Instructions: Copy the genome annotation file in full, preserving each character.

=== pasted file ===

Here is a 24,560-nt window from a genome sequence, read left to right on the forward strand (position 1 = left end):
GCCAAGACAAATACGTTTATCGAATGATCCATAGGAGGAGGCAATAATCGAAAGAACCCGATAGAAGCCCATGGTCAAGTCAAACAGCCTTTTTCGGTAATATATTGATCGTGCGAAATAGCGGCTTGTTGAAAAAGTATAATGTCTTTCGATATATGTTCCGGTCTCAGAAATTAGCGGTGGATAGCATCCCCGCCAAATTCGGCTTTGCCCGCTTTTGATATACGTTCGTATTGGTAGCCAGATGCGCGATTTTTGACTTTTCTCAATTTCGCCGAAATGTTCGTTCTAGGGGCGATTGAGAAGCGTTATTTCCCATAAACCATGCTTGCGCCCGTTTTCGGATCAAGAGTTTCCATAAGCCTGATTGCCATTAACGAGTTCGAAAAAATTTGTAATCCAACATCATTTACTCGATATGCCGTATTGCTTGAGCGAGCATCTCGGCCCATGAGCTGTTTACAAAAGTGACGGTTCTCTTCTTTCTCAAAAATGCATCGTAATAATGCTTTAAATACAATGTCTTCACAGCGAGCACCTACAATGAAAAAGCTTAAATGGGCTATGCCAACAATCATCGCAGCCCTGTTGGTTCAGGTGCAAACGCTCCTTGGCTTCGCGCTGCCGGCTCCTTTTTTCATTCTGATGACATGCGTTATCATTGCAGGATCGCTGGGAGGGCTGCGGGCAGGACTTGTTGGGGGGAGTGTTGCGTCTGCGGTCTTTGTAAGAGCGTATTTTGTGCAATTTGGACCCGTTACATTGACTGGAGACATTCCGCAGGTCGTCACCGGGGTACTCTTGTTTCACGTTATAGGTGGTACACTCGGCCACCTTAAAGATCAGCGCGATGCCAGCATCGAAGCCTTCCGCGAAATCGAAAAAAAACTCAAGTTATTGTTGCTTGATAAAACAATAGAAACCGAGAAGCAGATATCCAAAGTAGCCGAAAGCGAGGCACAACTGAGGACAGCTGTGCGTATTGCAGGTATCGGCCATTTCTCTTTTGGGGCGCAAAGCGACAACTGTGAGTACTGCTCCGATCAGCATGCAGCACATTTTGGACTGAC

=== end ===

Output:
Here is a 24,560-nt window from a genome sequence, read left to right on the forward strand (position 1 = left end):
GCCAAGACAAATACGTTTATCGAATGATCCATAGGAGGAGGCAATAATCGAAAGAACCCGATAGAAGCCCATGGTCAAGTCAAACAGCCTTTTTCGGTAATATATTGATCGTGCGAAATAGCGGCTTGTTGAAAAAGTATAATGTCTTTCGATATATGTTCCGGTCTCAGAAATTAGCGGTGGATAGCATCCCCGCCAAATTCGGCTTTGCCCGCTTTTGATATACGTTCGTATTGGTAGCCAGATGCGCGATTTTTGACTTTTCTCAATTTCGCCGAAATGTTCGTTCTAGGGGCGATTGAGAAGCGTTATTTCCCATAAACCATGCTTGCGCCCGTTTTCGGATCAAGAGTTTCCATAAGCCTGATTGCCATTAACGAGTTCGAAAAAATTTGTAATCCAACATCATTTACTCGATATGCCGTATTGCTTGAGCGAGCATCTCGGCCCATGAGCTGTTTACAAAAGTGACGGTTCTCTTCTTTCTCAAAAATGCATCGTAATAATGCTTTAAATACAATGTCTTCACAGCGAGCACCTACAATGAAAAAGCTTAAATGGGCTATGCCAACAATCATCGCAGCCCTGTTGGTTCAGGTGCAAACGCTCCTTGGCTTCGCGCTGCCGGCTCCTTTTTTCATTCTGATGACATGCGTTATCATTGCAGGATCGCTGGGAGGGCTGCGGGCAGGACTTGTTGGGGGGAGTGTTGCGTCTGCGGTCTTTGTAAGAGCGTATTTTGTGCAATTTGGACCCGTTACATTGACTGGAGACATTCCGCAGGTCGTCACCGGGGTACTCTTGTTTCACGTTATAGGTGGTACACTCGGCCACCTTAAAGATCAGCGCGATGCCAGCATCGAAGCCTTCCGCGAAATCGAAAAAAAACTCAAGTTATTGTTGCTTGATAAAACAATAGAAACCGAGAAGCAGATATCCAAAGTAGCCGAAAGCGAGGCACAACTGAGGACAGCTGTGCGTATTGCAGGTATCGGCCATTTCTCTTTTGGGGCGCAAAGCGACAACTGTGAGTACTGCTCCGATCAGCATGCAGCACATTTTGGACTGAC